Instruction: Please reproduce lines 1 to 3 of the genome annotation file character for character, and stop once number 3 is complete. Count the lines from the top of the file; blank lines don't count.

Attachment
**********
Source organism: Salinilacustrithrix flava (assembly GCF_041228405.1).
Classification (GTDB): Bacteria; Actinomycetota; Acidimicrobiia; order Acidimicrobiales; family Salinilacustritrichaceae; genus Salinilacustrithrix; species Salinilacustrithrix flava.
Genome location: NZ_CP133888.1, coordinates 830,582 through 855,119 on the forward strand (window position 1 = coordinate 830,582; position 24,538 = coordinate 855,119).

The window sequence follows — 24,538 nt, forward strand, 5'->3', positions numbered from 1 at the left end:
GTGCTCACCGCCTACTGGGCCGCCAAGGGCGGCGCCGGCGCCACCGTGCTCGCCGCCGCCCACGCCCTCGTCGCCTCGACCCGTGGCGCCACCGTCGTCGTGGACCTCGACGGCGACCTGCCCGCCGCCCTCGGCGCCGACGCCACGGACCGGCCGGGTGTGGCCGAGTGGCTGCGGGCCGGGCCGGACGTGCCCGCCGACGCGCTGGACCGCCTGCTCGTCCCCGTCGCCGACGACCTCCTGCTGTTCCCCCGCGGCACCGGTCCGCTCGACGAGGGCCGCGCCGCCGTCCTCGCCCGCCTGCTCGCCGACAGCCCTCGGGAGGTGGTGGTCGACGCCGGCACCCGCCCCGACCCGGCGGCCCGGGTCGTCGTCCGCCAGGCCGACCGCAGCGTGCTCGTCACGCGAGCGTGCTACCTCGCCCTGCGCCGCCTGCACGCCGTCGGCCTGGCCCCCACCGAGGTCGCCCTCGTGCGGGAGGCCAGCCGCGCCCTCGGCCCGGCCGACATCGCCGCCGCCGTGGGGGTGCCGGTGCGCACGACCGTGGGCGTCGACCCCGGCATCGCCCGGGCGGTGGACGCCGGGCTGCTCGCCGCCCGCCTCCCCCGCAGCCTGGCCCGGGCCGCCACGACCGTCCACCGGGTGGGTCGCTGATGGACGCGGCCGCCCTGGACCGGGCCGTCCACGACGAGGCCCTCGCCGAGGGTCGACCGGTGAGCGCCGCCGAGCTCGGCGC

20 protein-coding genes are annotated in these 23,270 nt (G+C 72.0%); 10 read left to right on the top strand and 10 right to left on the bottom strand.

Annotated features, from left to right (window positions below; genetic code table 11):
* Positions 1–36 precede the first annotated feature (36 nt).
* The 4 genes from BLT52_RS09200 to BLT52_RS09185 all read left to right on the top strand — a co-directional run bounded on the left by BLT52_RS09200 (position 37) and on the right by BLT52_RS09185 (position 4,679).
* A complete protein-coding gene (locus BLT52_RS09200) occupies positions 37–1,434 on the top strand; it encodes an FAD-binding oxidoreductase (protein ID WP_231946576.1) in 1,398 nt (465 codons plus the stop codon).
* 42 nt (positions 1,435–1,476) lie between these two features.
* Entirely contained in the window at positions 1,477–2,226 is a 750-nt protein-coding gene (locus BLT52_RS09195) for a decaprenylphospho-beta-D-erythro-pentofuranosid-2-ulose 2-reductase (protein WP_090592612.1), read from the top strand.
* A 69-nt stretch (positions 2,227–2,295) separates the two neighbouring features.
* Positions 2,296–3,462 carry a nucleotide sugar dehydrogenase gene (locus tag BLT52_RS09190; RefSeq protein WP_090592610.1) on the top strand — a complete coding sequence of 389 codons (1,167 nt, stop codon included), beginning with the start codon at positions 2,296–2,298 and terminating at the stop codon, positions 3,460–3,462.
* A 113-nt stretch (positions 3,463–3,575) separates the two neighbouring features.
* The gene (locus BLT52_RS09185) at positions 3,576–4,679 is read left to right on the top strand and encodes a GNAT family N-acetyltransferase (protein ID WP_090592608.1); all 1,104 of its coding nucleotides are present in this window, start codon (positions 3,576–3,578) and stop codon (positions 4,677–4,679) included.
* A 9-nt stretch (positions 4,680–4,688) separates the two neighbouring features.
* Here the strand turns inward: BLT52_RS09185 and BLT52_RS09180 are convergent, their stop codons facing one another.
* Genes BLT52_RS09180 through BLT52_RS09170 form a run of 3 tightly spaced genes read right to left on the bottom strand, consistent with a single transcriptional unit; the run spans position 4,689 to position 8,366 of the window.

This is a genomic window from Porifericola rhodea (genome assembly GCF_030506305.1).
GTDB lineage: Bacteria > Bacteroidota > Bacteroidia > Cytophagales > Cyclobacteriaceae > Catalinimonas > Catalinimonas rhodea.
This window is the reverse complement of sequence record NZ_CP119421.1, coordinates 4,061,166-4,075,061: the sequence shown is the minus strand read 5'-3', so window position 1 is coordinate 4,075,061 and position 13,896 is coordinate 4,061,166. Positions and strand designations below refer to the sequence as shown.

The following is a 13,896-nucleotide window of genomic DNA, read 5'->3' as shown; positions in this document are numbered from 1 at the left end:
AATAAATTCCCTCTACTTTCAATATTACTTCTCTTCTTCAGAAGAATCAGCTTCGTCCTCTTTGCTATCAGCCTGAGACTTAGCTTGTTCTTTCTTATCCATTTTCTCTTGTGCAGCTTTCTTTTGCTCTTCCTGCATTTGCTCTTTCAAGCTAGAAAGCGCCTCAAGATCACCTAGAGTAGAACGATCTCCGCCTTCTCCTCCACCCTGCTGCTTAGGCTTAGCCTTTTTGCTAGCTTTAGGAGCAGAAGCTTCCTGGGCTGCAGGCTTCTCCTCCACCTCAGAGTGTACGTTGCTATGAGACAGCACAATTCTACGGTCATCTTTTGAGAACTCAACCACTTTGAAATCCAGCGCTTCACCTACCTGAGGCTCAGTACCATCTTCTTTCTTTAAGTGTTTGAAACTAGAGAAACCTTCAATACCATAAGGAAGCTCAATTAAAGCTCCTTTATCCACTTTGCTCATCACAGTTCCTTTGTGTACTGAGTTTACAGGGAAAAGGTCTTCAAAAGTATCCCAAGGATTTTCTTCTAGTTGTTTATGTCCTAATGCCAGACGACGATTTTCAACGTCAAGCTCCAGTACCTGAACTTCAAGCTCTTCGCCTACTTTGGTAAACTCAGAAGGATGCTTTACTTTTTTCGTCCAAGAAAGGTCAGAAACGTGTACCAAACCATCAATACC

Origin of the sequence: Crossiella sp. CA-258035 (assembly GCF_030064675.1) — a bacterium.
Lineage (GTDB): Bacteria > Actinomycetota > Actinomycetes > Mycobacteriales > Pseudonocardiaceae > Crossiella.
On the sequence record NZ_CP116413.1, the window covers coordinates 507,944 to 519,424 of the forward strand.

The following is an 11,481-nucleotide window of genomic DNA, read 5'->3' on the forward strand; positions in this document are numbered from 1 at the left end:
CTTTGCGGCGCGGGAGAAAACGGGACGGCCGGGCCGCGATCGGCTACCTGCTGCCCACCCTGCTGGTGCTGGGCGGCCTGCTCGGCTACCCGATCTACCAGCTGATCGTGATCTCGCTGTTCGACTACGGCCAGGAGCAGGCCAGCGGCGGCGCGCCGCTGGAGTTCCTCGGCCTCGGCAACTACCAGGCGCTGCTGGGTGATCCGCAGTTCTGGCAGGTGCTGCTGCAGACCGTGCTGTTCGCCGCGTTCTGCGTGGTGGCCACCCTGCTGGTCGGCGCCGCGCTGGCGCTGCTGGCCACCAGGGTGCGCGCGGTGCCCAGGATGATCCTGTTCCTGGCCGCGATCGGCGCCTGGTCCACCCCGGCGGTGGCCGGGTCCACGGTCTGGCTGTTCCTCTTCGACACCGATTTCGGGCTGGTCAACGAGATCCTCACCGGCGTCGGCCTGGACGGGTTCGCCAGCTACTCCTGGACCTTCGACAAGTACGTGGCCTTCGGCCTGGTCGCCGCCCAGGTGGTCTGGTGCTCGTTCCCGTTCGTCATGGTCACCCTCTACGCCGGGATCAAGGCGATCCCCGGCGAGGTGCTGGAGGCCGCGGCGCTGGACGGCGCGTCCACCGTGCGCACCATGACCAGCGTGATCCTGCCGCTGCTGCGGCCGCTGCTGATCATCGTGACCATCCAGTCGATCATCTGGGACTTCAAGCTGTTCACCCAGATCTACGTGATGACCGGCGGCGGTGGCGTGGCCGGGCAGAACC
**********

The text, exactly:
Source organism: Salinilacustrithrix flava (assembly GCF_041228405.1).
Classification (GTDB): Bacteria; Actinomycetota; Acidimicrobiia; order Acidimicrobiales; family Salinilacustritrichaceae; genus Salinilacustrithrix; species Salinilacustrithrix flava.
Genome location: NZ_CP133888.1, coordinates 830,582 through 855,119 on the forward strand (window position 1 = coordinate 830,582; position 24,538 = coordinate 855,119).